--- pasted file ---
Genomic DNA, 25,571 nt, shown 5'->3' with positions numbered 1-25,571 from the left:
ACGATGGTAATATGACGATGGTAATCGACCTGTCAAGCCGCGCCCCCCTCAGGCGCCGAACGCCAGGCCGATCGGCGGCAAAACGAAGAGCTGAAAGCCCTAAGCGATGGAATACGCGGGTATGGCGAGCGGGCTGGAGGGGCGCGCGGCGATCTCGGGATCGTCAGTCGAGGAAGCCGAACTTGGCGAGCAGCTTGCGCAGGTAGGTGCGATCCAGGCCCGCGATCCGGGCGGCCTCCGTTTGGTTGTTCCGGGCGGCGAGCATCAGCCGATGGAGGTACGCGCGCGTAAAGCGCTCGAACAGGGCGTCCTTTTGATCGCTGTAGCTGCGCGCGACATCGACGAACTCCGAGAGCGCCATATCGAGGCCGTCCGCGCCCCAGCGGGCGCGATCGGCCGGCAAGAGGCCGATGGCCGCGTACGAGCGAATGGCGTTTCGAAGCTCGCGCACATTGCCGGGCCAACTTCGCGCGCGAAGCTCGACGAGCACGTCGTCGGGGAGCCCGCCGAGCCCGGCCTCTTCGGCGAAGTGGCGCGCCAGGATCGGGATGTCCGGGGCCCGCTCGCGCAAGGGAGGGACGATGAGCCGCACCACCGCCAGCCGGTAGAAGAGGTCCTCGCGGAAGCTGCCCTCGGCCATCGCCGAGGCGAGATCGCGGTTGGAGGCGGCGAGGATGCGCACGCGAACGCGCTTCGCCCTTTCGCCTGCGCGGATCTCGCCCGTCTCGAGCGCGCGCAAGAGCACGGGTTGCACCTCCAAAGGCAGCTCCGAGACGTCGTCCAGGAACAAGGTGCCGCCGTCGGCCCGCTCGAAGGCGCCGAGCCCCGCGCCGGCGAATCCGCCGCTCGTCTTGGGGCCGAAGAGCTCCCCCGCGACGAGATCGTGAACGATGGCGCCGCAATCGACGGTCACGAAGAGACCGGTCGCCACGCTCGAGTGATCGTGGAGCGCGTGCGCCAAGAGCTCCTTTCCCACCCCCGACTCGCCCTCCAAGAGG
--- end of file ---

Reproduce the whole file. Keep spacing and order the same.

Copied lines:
Genomic DNA, 25,571 nt, shown 5'->3' with positions numbered 1-25,571 from the left:
ACGATGGTAATATGACGATGGTAATCGACCTGTCAAGCCGCGCCCCCCTCAGGCGCCGAACGCCAGGCCGATCGGCGGCAAAACGAAGAGCTGAAAGCCCTAAGCGATGGAATACGCGGGTATGGCGAGCGGGCTGGAGGGGCGCGCGGCGATCTCGGGATCGTCAGTCGAGGAAGCCGAACTTGGCGAGCAGCTTGCGCAGGTAGGTGCGATCCAGGCCCGCGATCCGGGCGGCCTCCGTTTGGTTGTTCCGGGCGGCGAGCATCAGCCGATGGAGGTACGCGCGCGTAAAGCGCTCGAACAGGGCGTCCTTTTGATCGCTGTAGCTGCGCGCGACATCGACGAACTCCGAGAGCGCCATATCGAGGCCGTCCGCGCCCCAGCGGGCGCGATCGGCCGGCAAGAGGCCGATGGCCGCGTACGAGCGAATGGCGTTTCGAAGCTCGCGCACATTGCCGGGCCAACTTCGCGCGCGAAGCTCGACGAGCACGTCGTCGGGGAGCCCGCCGAGCCCGGCCTCTTCGGCGAAGTGGCGCGCCAGGATCGGGATGTCCGGGGCCCGCTCGCGCAAGGGAGGGACGATGAGCCGCACCACCGCCAGCCGGTAGAAGAGGTCCTCGCGGAAGCTGCCCTCGGCCATCGCCGAGGCGAGATCGCGGTTGGAGGCGGCGAGGATGCGCACGCGAACGCGCTTCGCCCTTTCGCCTGCGCGGATCTCGCCCGTCTCGAGCGCGCGCAAGAGCACGGGTTGCACCTCCAAAGGCAGCTCCGAGACGTCGTCCAGGAACAAGGTGCCGCCGTCGGCCCGCTCGAAGGCGCCGAGCCCCGCGCCGGCGAATCCGCCGCTCGTCTTGGGGCCGAAGAGCTCCCCCGCGACGAGATCGTGAACGATGGCGCCGCAATCGACGGTCACGAAGAGACCGGTCGCCACGCTCGAGTGATCGTGGAGCGCGTGCGCCAAGAGCTCCTTTCCCACCCCCGACTCGCCCTCCAAGAGG